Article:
A week or so ago our editorial projects division Writers Inc. tweeted a fascinating article about Reuters’ development of Lynx Insight, a new artificial intelligence (AI) tool capable of pitching story ideas and writing sentences, the aim being to save human journalists time and boost productivity.
Taken at face value, most professional writers, from journalists to copywriters like myself, would probably have sat up at this story and uttered the word: eh? (Optional extras: a shudder of horror or/and projectile tea across the room.) However, it’s important to take a step back and realise that Lynx Insight is not about replacing real reporters, but more about harnessing technology to analyse data and present the most useful results.
Is AI the future of journalism or copywriting? In a word – no. Instead, it’s a very credible research tool to be handled and its results interpreted, with care. By humans.
Reuters is a pioneer in using AI and robotics to improve its processes and is proud of its focus on bringing machines and humans together – a vision it calls the ‘cybernetic newsroom’ – to each do what they do best to achieve a common goal. The idea behind Lynx Insight is that its AI software can sift through a massive amount of data to identify news trends and produce concise snippets human editors can then finesse or develop as needed, with clear time-saving benefits. On a practical level, humans simply could not analyse reams of data as speedily.
In the Reuters case, when it comes to the written sentences produced by Lynx Insight, these would always be reviewed by a human prior to publication. Cue a sigh of relief. While there are innate differences between the role of news journalist and the role of copywriter, surely the ability to write effectively still runs through everything we do. How many writers of any sort would genuinely feel comfortable handing this task over entirely to an algorithm?
Human personality is so important to the written word. At Acceleris and Limelight, we hold brainstorms to generate creative ideas – the good ones often end up flowing through the copy we produce. Understanding and capturing a client’s tone of voice can often be as important to brand and reputation as communicating key messages. When the right words aren’t coming, human writers know when to pause for reflection and that a great idea can come from simply taking a walk, getting some fresh air, or a chat with a colleague.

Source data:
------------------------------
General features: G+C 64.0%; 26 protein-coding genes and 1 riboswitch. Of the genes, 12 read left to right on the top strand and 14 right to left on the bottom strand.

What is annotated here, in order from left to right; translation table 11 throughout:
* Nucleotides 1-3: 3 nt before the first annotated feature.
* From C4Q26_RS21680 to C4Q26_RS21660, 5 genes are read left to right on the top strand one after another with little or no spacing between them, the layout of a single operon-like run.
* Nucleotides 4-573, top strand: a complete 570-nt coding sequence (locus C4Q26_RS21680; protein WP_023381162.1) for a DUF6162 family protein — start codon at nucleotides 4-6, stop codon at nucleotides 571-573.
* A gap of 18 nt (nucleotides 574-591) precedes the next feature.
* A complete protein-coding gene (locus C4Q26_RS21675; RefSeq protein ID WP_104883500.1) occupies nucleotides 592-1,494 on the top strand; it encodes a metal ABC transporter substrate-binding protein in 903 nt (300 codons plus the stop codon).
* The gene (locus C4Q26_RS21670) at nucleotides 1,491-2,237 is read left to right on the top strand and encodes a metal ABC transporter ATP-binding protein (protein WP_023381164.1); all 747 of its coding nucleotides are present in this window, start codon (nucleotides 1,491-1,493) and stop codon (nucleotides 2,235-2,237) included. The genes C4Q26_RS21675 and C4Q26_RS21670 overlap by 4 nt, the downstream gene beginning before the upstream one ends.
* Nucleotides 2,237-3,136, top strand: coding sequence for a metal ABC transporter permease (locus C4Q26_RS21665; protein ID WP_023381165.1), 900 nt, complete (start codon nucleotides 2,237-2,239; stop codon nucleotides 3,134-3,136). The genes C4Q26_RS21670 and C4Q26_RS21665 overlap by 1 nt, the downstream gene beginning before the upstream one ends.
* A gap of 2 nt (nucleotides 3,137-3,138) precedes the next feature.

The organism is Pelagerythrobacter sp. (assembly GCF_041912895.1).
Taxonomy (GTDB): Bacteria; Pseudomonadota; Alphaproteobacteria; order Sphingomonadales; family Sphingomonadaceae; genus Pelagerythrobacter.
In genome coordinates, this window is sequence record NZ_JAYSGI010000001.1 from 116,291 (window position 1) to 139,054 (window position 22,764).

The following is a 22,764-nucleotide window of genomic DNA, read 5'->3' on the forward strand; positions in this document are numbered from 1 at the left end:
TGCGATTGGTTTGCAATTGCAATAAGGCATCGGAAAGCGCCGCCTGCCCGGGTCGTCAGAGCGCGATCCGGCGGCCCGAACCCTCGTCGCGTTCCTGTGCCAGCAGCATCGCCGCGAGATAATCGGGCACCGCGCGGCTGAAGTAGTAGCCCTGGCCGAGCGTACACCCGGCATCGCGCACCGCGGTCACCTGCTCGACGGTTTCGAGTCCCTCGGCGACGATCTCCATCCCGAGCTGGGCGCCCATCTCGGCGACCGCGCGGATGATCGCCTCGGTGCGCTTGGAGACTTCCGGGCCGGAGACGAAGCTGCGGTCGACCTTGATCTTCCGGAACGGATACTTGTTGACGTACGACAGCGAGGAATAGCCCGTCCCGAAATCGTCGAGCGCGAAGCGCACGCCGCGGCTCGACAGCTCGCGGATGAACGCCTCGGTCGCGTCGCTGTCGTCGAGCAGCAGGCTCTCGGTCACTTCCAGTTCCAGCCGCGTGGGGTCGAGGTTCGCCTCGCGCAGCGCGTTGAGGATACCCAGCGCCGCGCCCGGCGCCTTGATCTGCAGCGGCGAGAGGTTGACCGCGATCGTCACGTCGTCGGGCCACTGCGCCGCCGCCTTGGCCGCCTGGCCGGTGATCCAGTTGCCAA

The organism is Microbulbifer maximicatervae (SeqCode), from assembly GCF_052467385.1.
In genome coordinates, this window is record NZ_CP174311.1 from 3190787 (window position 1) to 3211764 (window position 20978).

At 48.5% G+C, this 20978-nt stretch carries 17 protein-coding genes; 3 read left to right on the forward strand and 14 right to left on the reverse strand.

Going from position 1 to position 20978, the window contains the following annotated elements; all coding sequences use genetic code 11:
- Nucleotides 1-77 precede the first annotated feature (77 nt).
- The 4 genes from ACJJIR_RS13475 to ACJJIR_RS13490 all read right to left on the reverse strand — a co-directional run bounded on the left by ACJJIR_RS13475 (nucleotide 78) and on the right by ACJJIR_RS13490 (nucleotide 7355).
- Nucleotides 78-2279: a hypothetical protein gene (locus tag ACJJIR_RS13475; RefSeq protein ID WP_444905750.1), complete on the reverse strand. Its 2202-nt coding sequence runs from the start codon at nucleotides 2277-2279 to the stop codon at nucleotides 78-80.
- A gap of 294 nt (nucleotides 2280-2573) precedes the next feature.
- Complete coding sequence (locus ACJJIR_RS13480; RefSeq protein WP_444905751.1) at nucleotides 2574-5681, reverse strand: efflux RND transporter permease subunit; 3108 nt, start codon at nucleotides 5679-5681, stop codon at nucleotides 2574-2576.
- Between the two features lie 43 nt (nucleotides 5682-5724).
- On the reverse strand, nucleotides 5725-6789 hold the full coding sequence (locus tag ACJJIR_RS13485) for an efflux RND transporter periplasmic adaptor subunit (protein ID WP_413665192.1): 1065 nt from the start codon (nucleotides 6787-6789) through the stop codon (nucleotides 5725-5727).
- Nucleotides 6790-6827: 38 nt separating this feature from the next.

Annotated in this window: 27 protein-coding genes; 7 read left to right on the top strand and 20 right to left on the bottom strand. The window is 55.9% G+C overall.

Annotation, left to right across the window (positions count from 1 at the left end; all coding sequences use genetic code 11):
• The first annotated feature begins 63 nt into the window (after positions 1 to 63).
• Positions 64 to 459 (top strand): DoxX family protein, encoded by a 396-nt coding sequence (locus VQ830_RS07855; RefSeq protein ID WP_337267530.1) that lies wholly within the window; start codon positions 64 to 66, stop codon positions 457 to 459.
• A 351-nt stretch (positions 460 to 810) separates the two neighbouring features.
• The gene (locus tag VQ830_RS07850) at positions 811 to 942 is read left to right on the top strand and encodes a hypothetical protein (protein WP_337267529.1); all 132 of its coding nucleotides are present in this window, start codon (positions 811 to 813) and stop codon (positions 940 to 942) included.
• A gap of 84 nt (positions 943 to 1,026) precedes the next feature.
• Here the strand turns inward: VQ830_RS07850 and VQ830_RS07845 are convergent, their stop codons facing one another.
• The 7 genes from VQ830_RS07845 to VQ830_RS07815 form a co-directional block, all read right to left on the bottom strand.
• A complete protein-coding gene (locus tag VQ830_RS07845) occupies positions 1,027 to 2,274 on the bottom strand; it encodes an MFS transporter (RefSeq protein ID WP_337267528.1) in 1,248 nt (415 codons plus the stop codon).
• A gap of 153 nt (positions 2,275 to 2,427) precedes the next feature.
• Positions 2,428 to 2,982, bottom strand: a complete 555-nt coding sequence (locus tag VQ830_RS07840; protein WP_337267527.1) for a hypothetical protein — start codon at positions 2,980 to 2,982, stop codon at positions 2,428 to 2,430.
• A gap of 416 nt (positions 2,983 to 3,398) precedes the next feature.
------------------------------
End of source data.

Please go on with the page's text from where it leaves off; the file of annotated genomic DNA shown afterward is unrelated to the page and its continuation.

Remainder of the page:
AI may not be able to replace a real human writer, but it has a valuable role to play in so many other fields. For corporate law firm Addleshaw Goddard (AG), one of our professional services clients, AI forms part of its Intelligent Delivery offer, which brings together the best people, processes and technology to optimise legal services for clients. AG uses Kira, a powerful AI system, to quickly interrogate and manage large volumes of information to save significant amounts of time.
On a personal level, I own an Amazon Echo and use it at home daily to stream music, listen to the radio and ask the time when wrestling my toddler into his coat and gloves while ushering the dog out of the way means I’m anything but hands-free. As impressed I am by the concept of driverless cars and open to the idea that they will become part of everyday life in my generation, I wouldn’t let one chauffeur me in my lifetime. Meanwhile, AI has a highly valuable potential role in improving outcomes in healthcare, such as in one study where AI has been used to analyse data to predict how many patients could end up in intensive care, and this must be explored. Amazing.
I, as will most professional writers, will watch the rise of the use of AI in research with great interest and if the opportunity presents itself, give it a go. I can’t speak for other writers, but in terms of letting AI write on my behalf, I’ll do that when I replace my car with one that can drive itself.
At Writers Inc., we can’t offer AI, but we can offer humans. To give our ‘algorithm’ a go, please get in touch.